How to manage stress corrosion cracking in new ammonia vessels
Stress corrosion cracking (SCC) is a hazard for any pressure vessel operating in anhydrous ammonia service, and usually occurs near the beginning of a vessel’s life. If you own, operate, or design pressure vessels, you’ll want to make sure you understand what SCC is, why it’s dangerous, and what you can do to prevent it. Above all, it’s important to involve qualified professionals such as your technical supplier, contractor, and professional refrigeration engineer when making decisions around the management of SCC.
What is SCC?
SCC can happen when the management of oxygen, water, and ammonia in a pressure vessel is overlooked. Under the right conditions, microscopic cracks form in the vessel, creating pathways for ammonia release. These cracks form after the vessel is placed in service, so they’re not detectable during manufacturing. In most cases, the cracks will stop propagating, but due to the dangers presented by an ammonia leak, it’s important to understand the two conditions that can cause SCC.
The first condition is stress. Whether it’s caused by attached piping or frequent temperature changes (thermal cycling), all pressure vessels experience stress. Stress may also exist as a residual from the manufacturing process. In the case of welding, for instance, stress occurs when the metal experiences large variations in temperature following the welding process. After the weld metal cools and contracts, an area of high stress forms and remains inside the metal.
The second condition is chemistry. In an ammonia system, factors such as the oxygen and water content within a vessel can lead to SCC. Because it can be difficult to manage these factors, it’s important to make sure you are using other means to prevent SCC in your vessel.
What can you do to reduce the risk of SCC in new pressure vessels?
There are a number of ways you can reduce the risk of SCC in new ammonia pressure vessels. One method is stress relief—also called post weld heat treatment. The International Institute of Ammonia Refrigeration (IIAR) Standard 2 (2014) recommends stress relieving all pressure vessels prior to entering anhydrous ammonia service. Here’s how stress relieving works: after welding is completed, the pressure vessel is heated to a temperature high enough that any residual stress built up during the welding process is relieved. The vessel is then slowly cooled down. Industry professionals also recommend using hot formed heads or stress relieving cold formed heads during manufacturing.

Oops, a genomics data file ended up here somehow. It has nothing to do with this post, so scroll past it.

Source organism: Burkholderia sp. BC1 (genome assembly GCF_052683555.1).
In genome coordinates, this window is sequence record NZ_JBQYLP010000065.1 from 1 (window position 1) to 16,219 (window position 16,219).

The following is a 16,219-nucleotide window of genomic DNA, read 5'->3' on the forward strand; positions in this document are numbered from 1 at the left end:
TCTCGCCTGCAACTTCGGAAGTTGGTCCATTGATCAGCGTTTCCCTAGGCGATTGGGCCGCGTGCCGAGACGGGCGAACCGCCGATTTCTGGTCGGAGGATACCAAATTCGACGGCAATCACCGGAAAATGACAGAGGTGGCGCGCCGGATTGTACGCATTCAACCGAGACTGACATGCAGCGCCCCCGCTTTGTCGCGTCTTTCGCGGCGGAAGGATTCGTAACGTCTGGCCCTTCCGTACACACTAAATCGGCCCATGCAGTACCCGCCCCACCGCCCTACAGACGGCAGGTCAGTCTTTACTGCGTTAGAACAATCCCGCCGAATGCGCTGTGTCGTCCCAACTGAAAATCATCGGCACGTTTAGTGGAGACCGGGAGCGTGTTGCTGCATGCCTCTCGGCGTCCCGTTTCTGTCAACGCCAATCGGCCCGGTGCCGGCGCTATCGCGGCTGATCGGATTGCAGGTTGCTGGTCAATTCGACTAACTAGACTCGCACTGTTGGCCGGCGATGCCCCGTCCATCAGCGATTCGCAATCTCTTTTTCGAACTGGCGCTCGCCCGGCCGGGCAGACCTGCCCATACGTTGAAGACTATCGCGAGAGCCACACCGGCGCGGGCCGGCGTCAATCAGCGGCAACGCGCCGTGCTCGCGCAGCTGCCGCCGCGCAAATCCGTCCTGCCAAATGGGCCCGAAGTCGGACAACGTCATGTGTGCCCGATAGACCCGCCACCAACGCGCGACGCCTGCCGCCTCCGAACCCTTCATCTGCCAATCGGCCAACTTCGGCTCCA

There are ways to reduce the likelihood of SCC with in-service vessels too, including managing rapid temperature and pressure changes. You can also reach out to your professional engineer and your licensed refrigeration contractor, as they can both help you understand what appropriate action you can take to manage SCC risk in your new vessel.
Is your in-service pressure vessel at risk for SCC?
Every facility is different, and the operation of pressure vessels in ammonia service without stress relief or any of the other mentioned methods is not necessarily unsafe. Pressure vessels are at greatest risk of SCC early in their operational life and if a SCC failure does occur, they often appear as a “pinhole leak” at the outer surface of the vessel.
If you’re an owner of an ammonia refrigeration facility, speak with the refrigeration professionals you work with—including refrigeration contractors, professional refrigeration engineers, and even technical suppliers. They will help make sure you’re aware of any SCC risks at your facility. These refrigeration experts can assess whether the metallurgical and operating conditions are present for SCC and provide appropriate mitigation methods.
If you’re a refrigeration professional or expert, it is your professional responsibility to notify the owner of a new ammonia refrigeration facility about any SCC risks, so they can make informed safety decisions.
Registering your refrigeration system design
To improve the safety of ammonia pressure vessels, Technical Safety BC requires refrigeration system designs to be assessed by a professional engineer and registered according to the Safety Standards Act.
For more information on the causes and prevention of SCC in an ammonia refrigeration environment, here are some articles from reputable industry experts:
- Stress Corrosion Cracking: Defining and Diagnosing, Industrial Refrigeration Consortium
- Stress Corrosion Cracking: Prevention, Industrial Refrigeration Consortium
- Stress Corrosion Cracking of Steel in Liquefied Ammonia Service - A Recapitulation, National Board of Boiler and Pressure Vessel Inspectors